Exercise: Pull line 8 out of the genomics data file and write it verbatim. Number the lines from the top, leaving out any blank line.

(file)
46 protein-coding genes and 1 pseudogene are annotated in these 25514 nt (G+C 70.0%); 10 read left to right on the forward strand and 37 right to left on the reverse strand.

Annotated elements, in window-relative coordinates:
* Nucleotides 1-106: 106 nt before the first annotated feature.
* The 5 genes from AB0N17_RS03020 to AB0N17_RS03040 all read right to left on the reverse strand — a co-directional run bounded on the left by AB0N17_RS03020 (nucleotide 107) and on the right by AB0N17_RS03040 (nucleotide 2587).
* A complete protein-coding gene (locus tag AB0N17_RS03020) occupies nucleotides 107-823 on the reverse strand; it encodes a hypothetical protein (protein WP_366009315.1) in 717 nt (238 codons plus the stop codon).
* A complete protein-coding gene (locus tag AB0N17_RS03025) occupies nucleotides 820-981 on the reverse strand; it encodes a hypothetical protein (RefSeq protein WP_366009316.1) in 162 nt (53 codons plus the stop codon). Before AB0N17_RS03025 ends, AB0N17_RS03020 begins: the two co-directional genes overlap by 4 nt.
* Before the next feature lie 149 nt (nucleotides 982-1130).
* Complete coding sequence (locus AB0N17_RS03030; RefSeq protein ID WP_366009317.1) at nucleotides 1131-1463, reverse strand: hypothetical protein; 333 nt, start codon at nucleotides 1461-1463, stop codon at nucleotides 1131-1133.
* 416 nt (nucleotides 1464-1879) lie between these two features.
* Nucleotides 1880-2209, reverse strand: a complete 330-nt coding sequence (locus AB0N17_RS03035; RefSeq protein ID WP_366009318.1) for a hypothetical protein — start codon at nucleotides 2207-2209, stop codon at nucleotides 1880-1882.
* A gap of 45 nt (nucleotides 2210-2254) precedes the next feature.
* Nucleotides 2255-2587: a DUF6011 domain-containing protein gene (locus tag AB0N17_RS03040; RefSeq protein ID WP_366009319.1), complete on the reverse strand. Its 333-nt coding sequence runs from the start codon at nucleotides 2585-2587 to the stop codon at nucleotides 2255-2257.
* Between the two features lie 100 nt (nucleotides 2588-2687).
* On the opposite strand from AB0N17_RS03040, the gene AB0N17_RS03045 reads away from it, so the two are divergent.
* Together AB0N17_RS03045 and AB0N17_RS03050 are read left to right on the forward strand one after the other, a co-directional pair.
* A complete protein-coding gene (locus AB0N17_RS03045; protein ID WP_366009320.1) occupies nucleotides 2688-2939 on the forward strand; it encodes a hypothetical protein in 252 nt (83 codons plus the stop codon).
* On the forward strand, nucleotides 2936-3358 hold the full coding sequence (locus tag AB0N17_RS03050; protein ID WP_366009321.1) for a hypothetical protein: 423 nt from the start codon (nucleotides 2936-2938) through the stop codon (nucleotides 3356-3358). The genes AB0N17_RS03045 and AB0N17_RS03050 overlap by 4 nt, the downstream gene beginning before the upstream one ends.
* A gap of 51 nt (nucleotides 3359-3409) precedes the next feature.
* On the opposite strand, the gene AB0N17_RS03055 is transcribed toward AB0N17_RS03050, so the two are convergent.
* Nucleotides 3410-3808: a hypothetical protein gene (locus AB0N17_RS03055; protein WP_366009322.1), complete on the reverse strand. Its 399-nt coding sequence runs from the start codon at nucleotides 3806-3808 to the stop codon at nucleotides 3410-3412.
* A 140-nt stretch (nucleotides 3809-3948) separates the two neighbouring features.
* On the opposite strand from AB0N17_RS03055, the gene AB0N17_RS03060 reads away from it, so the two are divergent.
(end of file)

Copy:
* Complete coding sequence (locus AB0N17_RS03030; RefSeq protein ID WP_366009317.1) at nucleotides 1131-1463, reverse strand: hypothetical protein; 333 nt, start codon at nucleotides 1461-1463, stop codon at nucleotides 1131-1133.